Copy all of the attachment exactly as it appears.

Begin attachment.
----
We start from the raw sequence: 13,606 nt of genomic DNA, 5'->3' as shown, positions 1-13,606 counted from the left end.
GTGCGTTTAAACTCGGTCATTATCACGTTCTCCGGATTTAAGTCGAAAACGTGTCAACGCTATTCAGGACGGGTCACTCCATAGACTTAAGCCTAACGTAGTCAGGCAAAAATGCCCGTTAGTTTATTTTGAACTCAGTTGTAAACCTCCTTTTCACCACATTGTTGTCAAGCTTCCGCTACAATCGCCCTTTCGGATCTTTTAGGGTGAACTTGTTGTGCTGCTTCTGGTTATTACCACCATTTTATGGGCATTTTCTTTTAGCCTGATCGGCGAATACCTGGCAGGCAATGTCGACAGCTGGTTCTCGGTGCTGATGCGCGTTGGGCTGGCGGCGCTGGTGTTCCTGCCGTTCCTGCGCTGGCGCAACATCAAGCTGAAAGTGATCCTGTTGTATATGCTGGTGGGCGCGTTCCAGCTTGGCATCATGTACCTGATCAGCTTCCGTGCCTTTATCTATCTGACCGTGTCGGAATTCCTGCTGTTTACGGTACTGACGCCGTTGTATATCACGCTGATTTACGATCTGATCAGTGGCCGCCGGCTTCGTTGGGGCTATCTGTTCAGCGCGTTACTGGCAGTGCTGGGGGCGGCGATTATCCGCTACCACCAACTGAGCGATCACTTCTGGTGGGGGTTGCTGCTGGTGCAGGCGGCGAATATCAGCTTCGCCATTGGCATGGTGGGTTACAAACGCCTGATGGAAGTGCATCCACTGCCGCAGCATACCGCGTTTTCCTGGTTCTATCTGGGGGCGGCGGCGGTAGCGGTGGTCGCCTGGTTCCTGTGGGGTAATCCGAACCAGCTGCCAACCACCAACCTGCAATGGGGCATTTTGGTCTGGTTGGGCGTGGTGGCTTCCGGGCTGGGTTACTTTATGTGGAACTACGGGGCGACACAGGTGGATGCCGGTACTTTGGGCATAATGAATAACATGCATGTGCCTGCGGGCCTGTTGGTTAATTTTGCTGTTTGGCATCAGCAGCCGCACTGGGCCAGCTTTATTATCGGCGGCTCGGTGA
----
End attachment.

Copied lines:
We start from the raw sequence: 13,606 nt of genomic DNA, 5'->3' as shown, positions 1-13,606 counted from the left end.
GTGCGTTTAAACTCGGTCATTATCACGTTCTCCGGATTTAAGTCGAAAACGTGTCAACGCTATTCAGGACGGGTCACTCCATAGACTTAAGCCTAACGTAGTCAGGCAAAAATGCCCGTTAGTTTATTTTGAACTCAGTTGTAAACCTCCTTTTCACCACATTGTTGTCAAGCTTCCGCTACAATCGCCCTTTCGGATCTTTTAGGGTGAACTTGTTGTGCTGCTTCTGGTTATTACCACCATTTTATGGGCATTTTCTTTTAGCCTGATCGGCGAATACCTGGCAGGCAATGTCGACAGCTGGTTCTCGGTGCTGATGCGCGTTGGGCTGGCGGCGCTGGTGTTCCTGCCGTTCCTGCGCTGGCGCAACATCAAGCTGAAAGTGATCCTGTTGTATATGCTGGTGGGCGCGTTCCAGCTTGGCATCATGTACCTGATCAGCTTCCGTGCCTTTATCTATCTGACCGTGTCGGAATTCCTGCTGTTTACGGTACTGACGCCGTTGTATATCACGCTGATTTACGATCTGATCAGTGGCCGCCGGCTTCGTTGGGGCTATCTGTTCAGCGCGTTACTGGCAGTGCTGGGGGCGGCGATTATCCGCTACCACCAACTGAGCGATCACTTCTGGTGGGGGTTGCTGCTGGTGCAGGCGGCGAATATCAGCTTCGCCATTGGCATGGTGGGTTACAAACGCCTGATGGAAGTGCATCCACTGCCGCAGCATACCGCGTTTTCCTGGTTCTATCTGGGGGCGGCGGCGGTAGCGGTGGTCGCCTGGTTCCTGTGGGGTAATCCGAACCAGCTGCCAACCACCAACCTGCAATGGGGCATTTTGGTCTGGTTGGGCGTGGTGGCTTCCGGGCTGGGTTACTTTATGTGGAACTACGGGGCGACACAGGTGGATGCCGGTACTTTGGGCATAATGAATAACATGCATGTGCCTGCGGGCCTGTTGGTTAATTTTGCTGTTTGGCATCAGCAGCCGCACTGGGCCAGCTTTATTATCGGCGGCTCGGTGA